After a short 1 hour flight we arrived in Cartagena. With a population of just over 914,000 it is less than half the size of Medellin but is unique in the fact that in 1984 it was recognized as a UNESCO world heritage site due to its walled city.

The Castillo San Felipe de Barajas is located at the top of San Lazaro Hill and strategically overlooks both the land and sea approaches to the city. It was completed in 1536. The eleven kilometers of walls that surround the city were completed in 1538. Most of the work on these structures were completed by African slaves. The purpose of the Castillo and the walls was to protect the city from invasion by foreign countries, pirates and privateers. What’s the difference between a pirate and a privateer you ask? Pirates were outlaws and bandits that sailed around capturing and looting ships and cities. Privateers were basically the same except that they were sponsored by Kings, Queens and countries. As if this somehow legitimized the activity.

Castillo San Felipe de Barajas
Walled city outlined on the left with the Castillo to the right
Much of the wall can be walked
There’s a few motorcycles in the city
From the old looking towards the new
Modern “downtown” area
Caught a rainbow as we headed out for a sunset cruise tour

We stayed in the Getsemani area of town. It is situated within the walls and while the buildings are old, they are undergoing revitalization and it’s becoming a trendy artsy part of town. There are many restaurants, bars, art galleries and artisan shops in the area. The streets are narrow and the lanes narrower still, but at night the place comes alive with roadside food and drink service and music from every shop.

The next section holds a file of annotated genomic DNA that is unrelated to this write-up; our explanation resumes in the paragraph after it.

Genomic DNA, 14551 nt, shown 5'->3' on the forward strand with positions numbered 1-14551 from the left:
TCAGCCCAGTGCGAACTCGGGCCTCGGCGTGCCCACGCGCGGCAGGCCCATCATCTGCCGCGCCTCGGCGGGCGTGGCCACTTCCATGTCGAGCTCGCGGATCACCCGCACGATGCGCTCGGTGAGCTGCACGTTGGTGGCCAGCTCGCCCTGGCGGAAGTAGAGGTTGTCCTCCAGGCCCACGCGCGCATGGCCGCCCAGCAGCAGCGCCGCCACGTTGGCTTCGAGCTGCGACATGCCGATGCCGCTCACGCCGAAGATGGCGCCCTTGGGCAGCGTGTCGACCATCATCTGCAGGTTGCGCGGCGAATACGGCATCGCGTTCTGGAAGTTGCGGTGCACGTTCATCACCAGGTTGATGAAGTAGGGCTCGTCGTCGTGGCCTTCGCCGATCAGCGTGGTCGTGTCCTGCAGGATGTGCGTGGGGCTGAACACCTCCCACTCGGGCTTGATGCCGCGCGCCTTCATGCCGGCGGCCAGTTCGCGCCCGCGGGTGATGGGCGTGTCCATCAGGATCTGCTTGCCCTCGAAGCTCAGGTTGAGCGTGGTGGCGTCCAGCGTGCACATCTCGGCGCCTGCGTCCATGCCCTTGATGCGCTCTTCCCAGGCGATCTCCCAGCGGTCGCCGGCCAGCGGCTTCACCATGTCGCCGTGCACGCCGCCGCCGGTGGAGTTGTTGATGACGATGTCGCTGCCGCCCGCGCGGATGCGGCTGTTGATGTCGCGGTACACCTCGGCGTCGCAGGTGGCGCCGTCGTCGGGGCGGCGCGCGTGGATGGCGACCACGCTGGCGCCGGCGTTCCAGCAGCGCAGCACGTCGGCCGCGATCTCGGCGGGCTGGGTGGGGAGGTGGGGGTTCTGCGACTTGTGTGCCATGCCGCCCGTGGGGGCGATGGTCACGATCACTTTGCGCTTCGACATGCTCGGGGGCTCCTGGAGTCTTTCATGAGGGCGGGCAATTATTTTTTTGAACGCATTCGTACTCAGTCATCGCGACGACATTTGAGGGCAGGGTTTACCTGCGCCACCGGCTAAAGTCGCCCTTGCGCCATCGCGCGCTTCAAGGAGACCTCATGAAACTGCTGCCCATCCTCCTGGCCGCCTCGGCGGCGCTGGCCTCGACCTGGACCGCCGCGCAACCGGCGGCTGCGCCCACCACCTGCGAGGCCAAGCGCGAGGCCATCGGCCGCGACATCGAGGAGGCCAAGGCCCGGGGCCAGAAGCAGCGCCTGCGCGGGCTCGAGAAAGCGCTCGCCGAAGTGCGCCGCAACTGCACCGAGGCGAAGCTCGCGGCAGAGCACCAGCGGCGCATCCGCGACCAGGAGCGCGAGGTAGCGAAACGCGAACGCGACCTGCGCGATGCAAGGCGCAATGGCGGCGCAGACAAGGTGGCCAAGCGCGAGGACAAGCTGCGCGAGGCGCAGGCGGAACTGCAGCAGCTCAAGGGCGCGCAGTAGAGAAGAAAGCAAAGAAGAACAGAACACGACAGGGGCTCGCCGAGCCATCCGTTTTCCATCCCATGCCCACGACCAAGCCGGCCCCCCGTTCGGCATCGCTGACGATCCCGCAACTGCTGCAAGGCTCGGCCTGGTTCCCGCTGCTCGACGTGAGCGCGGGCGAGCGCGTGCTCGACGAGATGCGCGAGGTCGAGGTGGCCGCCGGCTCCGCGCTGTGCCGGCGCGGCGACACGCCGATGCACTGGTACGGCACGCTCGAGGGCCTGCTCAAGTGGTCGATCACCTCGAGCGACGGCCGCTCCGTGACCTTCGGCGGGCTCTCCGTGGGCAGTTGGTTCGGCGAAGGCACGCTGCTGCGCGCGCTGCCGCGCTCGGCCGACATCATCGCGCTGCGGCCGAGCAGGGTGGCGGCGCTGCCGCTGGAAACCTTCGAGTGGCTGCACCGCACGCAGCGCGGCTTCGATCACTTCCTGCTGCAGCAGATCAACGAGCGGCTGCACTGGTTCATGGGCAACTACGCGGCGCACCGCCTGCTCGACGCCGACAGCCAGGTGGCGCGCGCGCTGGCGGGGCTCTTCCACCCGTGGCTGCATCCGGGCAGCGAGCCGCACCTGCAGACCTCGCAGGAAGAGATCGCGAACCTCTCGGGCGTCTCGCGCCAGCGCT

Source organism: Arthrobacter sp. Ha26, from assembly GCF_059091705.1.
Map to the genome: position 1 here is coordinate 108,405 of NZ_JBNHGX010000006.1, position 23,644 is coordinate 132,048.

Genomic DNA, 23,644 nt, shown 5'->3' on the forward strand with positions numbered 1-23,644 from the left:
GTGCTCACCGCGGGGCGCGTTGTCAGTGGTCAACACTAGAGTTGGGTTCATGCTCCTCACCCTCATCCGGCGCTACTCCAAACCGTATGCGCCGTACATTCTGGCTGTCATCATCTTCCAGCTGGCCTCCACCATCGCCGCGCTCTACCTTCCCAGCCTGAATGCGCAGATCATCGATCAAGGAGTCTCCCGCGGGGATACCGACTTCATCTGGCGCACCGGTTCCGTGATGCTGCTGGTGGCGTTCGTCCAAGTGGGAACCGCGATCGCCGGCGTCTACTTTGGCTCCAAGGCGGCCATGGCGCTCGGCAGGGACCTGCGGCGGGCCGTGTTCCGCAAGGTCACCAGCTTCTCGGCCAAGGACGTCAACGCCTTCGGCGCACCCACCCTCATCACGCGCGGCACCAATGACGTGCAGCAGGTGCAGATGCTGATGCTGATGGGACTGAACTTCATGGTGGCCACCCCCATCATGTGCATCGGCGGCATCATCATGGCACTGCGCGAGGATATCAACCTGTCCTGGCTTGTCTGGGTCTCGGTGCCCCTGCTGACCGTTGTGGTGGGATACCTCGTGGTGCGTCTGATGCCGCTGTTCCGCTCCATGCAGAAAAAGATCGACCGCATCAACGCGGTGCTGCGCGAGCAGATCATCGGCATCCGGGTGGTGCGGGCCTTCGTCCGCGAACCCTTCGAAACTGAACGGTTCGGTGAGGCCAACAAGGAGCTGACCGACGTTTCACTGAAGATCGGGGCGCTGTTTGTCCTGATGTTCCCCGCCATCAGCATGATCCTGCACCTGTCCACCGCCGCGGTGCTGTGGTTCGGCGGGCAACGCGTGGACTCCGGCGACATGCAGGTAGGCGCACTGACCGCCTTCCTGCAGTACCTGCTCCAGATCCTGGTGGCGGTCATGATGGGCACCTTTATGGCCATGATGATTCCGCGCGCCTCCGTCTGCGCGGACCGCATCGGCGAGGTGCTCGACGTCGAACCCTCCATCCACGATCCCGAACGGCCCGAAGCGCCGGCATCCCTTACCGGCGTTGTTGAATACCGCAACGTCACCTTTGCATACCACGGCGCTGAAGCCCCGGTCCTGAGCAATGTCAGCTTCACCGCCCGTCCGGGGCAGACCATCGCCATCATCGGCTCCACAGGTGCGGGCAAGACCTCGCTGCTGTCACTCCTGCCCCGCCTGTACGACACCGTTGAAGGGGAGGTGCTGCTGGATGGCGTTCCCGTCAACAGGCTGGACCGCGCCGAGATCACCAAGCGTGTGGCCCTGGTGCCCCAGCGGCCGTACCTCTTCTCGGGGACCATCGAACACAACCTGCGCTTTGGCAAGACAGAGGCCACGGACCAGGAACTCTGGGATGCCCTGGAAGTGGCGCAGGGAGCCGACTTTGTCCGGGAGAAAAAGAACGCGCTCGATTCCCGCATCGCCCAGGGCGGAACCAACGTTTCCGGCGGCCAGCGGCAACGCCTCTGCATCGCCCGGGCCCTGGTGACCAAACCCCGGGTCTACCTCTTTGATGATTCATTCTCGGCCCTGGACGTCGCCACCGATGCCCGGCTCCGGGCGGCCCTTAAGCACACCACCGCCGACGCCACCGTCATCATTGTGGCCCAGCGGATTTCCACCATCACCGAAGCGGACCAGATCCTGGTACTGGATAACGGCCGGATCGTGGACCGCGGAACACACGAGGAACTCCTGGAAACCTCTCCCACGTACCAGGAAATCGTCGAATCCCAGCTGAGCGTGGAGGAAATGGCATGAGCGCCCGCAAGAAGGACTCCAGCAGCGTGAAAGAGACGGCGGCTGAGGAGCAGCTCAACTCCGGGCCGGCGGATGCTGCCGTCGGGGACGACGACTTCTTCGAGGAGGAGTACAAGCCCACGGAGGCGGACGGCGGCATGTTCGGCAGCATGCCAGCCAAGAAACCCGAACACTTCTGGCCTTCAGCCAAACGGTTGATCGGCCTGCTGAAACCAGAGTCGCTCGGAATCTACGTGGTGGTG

Plaza Trinidad
One of the few not yet fixed up
We had to stop at the Chocolate Museum

Our hotel, while basic in nature, was in a great location and the pool provided welcome relief from the afternoon heat.

Our hotel front door
Courtyard and pool
Another favorite way to beat the heat. Frozen mocha. Yum!

The hop on, hop off bus tour is a great way to get your bearings around the city and jump off at the stops that interest you. We also did a couple walking tours to get some of the history of the town. As a seaport Cartagena played an essential role in the development of the country, even if one of the most common commodities of the day were slaves. Historians estimate that Spanish ships brought more than 1 million slaves from Africa through the port. The Spanish were also interested in the gold and emeralds that the area is known for.

Pano shot of the central port area

The yellow, blue and red stripes on the Colombian flag represent the gold that is abundant in Colombia, the sea as Colombia borders on both the Atlantic and Pacific, and the red is for the blood shed fighting for its independence.

After 4 days in Cartagena, it was time to call it a season and head home. We’ve got a full day of travel ahead of us. Flying from Cartagena to Bogota then to Miami and finally to Vancouver. We’ll have 5 or 6 months back in Vancouver to think about where we want to sail to next and start collecting spare parts for next season.

Official greeting committee at home

Till then be safe everyone.

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